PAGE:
The Democrats, even those suicidally bent on resurrecting the Clintonian Democratic Leadership Council’s Third Way, have taken notice of the spontaneous upswelling of resistance to the Republican efforts to repeal the ACA and seem collectively to possess the wit to make opposition to those efforts the centerpiece of their 2018 campaign.  By one of those bizarre turns that makes politics so hard to predict, in the midst of this ground level resistance, Single Payer seems to be gaining support.

By the way, merely flying to Paris seems to have made it possible for me to squelch the tendency to view American politics as the natural center of the universe.  Very liberating.

Sunday, July 16, 2017


This will be an extended post, beginning with the personal and grandparental and ending in an extraordinary and really unforgivable bit if self-congratulation perhaps justifying an intervention or clinical help.  I apologize for this in advance, but have decided that the confessional has a place on the web.  Put it down, if you wish, to my advancing age.

My granddaughter Athena will be nine on the first of August, and I asked her mother for suggestions for appropriate presents.  Apparently on a recent family trip to Tokyo, Athena bought a little treasure box and has now begun a collection of objets d’art.  Could I find in Paris an appropriate addition to the collection?   I had not a clue, but went on a ramble in our Place Maubert neighborhood and ended up some while later in front of a shop at the end of our street called Avanti Musica which is stocked with all manner of little knick-knacks.  There I found what I hope will be the perfect gift, a decorated miniature treasure chest cum music box with a dancing ballerina.

Buying presents for my grandchildren is difficult because their doting parents have given them virtually everything that is both age appropriate and available.  Last December, faced with the same problem for Samuel, who was turning eleven, I decided that instead of asking his mother and father for guidance, I would give him a present that no one else in the world could give to him:  a copy of In Defense of Anarchism, inscribed by the author.  Now, I may be self-absorbed, but I am not yet totally dotty.  I had no thought that Samuel would welcome this present or even look at it.  But I wanted him to have some physical evidence that his grandfather was not just the old guy back East.  Perhaps in future years, even after I had passed away, he would be moved to read it.  I had the fantasy, I confess, that in nine or ten years, when he was in college, he would take a course in which the book was assigned, and could bring in his copy to show the professor.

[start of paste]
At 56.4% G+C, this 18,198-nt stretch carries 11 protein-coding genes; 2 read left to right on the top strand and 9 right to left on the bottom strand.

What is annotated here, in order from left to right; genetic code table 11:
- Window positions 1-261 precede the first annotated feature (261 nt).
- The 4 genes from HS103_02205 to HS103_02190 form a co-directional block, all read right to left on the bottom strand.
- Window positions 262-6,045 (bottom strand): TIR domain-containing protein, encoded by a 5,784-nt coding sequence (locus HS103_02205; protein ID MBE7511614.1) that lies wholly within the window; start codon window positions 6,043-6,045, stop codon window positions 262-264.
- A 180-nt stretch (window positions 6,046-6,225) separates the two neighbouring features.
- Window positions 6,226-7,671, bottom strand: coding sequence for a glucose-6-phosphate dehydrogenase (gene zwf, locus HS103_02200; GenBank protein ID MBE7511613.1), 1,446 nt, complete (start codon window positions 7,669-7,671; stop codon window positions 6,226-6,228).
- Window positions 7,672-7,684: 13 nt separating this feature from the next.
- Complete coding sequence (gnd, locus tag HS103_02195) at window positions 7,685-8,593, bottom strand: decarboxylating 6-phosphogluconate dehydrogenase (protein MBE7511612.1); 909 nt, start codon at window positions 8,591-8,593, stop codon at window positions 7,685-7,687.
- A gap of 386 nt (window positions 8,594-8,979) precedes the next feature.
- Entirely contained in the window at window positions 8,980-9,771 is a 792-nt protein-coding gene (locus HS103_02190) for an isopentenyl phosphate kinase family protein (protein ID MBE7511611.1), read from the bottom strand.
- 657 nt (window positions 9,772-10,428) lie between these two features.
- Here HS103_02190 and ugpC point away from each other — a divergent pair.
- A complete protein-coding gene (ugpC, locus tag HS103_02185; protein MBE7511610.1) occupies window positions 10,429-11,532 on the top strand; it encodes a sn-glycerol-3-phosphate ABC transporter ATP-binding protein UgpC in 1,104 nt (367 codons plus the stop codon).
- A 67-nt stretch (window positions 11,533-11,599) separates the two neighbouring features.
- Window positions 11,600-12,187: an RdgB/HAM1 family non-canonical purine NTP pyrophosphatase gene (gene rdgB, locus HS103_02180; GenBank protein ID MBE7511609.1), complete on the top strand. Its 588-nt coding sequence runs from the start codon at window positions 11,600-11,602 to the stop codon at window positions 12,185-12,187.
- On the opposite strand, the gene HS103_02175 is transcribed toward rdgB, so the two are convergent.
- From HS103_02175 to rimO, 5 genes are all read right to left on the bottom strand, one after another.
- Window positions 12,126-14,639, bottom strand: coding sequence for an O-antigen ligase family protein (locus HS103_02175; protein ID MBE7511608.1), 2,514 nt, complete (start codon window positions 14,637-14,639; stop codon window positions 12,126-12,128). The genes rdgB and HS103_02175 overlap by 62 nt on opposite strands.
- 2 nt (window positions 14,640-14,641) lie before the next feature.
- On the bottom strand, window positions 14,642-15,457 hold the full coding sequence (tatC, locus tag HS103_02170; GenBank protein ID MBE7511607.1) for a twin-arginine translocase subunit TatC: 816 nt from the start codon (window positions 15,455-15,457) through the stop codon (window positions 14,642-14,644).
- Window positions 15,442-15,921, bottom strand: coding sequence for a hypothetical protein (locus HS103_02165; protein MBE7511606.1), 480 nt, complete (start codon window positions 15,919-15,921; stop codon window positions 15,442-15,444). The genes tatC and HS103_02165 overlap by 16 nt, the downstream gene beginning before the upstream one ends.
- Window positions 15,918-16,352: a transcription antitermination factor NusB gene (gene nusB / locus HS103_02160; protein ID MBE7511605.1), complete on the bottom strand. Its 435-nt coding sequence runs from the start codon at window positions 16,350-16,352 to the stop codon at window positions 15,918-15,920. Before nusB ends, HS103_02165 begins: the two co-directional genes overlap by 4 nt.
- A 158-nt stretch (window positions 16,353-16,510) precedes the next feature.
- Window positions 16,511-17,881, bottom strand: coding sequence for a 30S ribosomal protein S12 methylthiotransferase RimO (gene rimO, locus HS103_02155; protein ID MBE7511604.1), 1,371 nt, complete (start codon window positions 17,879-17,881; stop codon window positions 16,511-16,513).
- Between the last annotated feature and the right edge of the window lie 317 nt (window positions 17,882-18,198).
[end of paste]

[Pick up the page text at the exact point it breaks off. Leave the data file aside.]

When you have spent your entire adult life writing books and have arrived at the age of eighty-three, perhaps it is natural to wonder what it all amounts to.  Will anything you have written survive your death?  Is it all fated to blow away like autumn leaves?  I found myself thinking that perhaps this one little book, no more than an extended essay, would somehow manage to live, that it might even become, in a small and subsidiary way, a part of the canon of works in the Western tradition of political theory.

The works that have acquired that relative immortality are, in at least one way, quite similar:  although each book was written at a particular moment in reaction to a particular constellation of contemporary texts, it rises above that situational embeddedness by setting forth an argument that lays claim to universality.  No one anymore reads John Locke’s First Treatise on Civil Government, which, for those of you who have always wondered, is a devastating attack on Sir Robert Filmer’s defense of the divine right of kings.  At the time, Filmer’s position was widely held, but it very quickly was overtaken by history.  Locke’s Second Treatise, on the other hand, although manifestly a work of the late seventeenth century, is read to this day by every serious student of political theory.  The same is true of Rousseau’s Of the Social Contract and Mill’s On Liberty